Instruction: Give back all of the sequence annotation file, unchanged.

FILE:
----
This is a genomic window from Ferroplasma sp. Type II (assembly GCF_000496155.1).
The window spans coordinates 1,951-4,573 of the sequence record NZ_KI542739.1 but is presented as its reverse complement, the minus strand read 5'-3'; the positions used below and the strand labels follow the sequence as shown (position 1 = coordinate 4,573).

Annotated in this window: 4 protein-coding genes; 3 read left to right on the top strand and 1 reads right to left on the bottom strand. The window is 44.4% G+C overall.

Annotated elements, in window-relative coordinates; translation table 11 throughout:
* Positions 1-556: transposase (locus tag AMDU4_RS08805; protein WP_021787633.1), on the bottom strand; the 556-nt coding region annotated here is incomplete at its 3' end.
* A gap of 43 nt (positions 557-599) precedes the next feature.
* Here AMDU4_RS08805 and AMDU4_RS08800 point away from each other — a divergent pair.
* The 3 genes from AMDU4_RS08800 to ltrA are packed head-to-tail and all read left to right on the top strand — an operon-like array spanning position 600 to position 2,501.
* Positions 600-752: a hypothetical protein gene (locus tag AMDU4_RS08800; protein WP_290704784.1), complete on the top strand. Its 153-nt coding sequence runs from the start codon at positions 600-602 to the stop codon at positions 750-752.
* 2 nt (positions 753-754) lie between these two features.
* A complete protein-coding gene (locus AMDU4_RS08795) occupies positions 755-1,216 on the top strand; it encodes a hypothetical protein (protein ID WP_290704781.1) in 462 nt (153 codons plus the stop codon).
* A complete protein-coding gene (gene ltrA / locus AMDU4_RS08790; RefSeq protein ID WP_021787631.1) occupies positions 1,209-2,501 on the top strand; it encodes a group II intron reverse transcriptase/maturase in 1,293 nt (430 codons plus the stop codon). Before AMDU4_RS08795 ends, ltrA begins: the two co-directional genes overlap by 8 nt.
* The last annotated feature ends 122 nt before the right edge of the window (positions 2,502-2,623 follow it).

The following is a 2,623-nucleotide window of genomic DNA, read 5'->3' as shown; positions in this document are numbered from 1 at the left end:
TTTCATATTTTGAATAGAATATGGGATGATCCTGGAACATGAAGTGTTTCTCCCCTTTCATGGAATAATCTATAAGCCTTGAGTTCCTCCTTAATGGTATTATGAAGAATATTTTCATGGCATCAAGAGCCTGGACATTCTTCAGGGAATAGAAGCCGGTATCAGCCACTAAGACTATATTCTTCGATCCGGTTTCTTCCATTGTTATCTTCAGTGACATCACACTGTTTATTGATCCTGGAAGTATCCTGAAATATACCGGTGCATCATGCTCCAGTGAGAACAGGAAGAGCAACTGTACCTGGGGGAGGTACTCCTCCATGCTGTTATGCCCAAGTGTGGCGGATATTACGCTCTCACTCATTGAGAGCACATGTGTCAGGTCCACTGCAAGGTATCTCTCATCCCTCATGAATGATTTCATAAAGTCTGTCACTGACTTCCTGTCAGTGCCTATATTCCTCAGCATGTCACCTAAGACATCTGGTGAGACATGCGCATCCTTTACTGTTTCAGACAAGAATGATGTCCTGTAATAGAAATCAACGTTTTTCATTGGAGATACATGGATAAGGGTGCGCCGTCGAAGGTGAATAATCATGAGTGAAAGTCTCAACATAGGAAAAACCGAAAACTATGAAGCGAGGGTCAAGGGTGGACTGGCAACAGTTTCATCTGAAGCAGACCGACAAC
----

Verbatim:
This is a genomic window from Ferroplasma sp. Type II (assembly GCF_000496155.1).
The window spans coordinates 1,951-4,573 of the sequence record NZ_KI542739.1 but is presented as its reverse complement, the minus strand read 5'-3'; the positions used below and the strand labels follow the sequence as shown (position 1 = coordinate 4,573).

Annotated in this window: 4 protein-coding genes; 3 read left to right on the top strand and 1 reads right to left on the bottom strand. The window is 44.4% G+C overall.

Annotated elements, in window-relative coordinates; translation table 11 throughout:
* Positions 1-556: transposase (locus tag AMDU4_RS08805; protein WP_021787633.1), on the bottom strand; the 556-nt coding region annotated here is incomplete at its 3' end.
* A gap of 43 nt (positions 557-599) precedes the next feature.
* Here AMDU4_RS08805 and AMDU4_RS08800 point away from each other — a divergent pair.
* The 3 genes from AMDU4_RS08800 to ltrA are packed head-to-tail and all read left to right on the top strand — an operon-like array spanning position 600 to position 2,501.
* Positions 600-752: a hypothetical protein gene (locus tag AMDU4_RS08800; protein WP_290704784.1), complete on the top strand. Its 153-nt coding sequence runs from the start codon at positions 600-602 to the stop codon at positions 750-752.
* 2 nt (positions 753-754) lie between these two features.
* A complete protein-coding gene (locus AMDU4_RS08795) occupies positions 755-1,216 on the top strand; it encodes a hypothetical protein (protein ID WP_290704781.1) in 462 nt (153 codons plus the stop codon).
* A complete protein-coding gene (gene ltrA / locus AMDU4_RS08790; RefSeq protein ID WP_021787631.1) occupies positions 1,209-2,501 on the top strand; it encodes a group II intron reverse transcriptase/maturase in 1,293 nt (430 codons plus the stop codon). Before AMDU4_RS08795 ends, ltrA begins: the two co-directional genes overlap by 8 nt.
* The last annotated feature ends 122 nt before the right edge of the window (positions 2,502-2,623 follow it).

The following is a 2,623-nucleotide window of genomic DNA, read 5'->3' as shown; positions in this document are numbered from 1 at the left end:
TTTCATATTTTGAATAGAATATGGGATGATCCTGGAACATGAAGTGTTTCTCCCCTTTCATGGAATAATCTATAAGCCTTGAGTTCCTCCTTAATGGTATTATGAAGAATATTTTCATGGCATCAAGAGCCTGGACATTCTTCAGGGAATAGAAGCCGGTATCAGCCACTAAGACTATATTCTTCGATCCGGTTTCTTCCATTGTTATCTTCAGTGACATCACACTGTTTATTGATCCTGGAAGTATCCTGAAATATACCGGTGCATCATGCTCCAGTGAGAACAGGAAGAGCAACTGTACCTGGGGGAGGTACTCCTCCATGCTGTTATGCCCAAGTGTGGCGGATATTACGCTCTCACTCATTGAGAGCACATGTGTCAGGTCCACTGCAAGGTATCTCTCATCCCTCATGAATGATTTCATAAAGTCTGTCACTGACTTCCTGTCAGTGCCTATATTCCTCAGCATGTCACCTAAGACATCTGGTGAGACATGCGCATCCTTTACTGTTTCAGACAAGAATGATGTCCTGTAATAGAAATCAACGTTTTTCATTGGAGATACATGGATAAGGGTGCGCCGTCGAAGGTGAATAATCATGAGTGAAAGTCTCAACATAGGAAAAACCGAAAACTATGAAGCGAGGGTCAAGGGTGGACTGGCAACAGTTTCATCTGAAGCAGACCGACAAC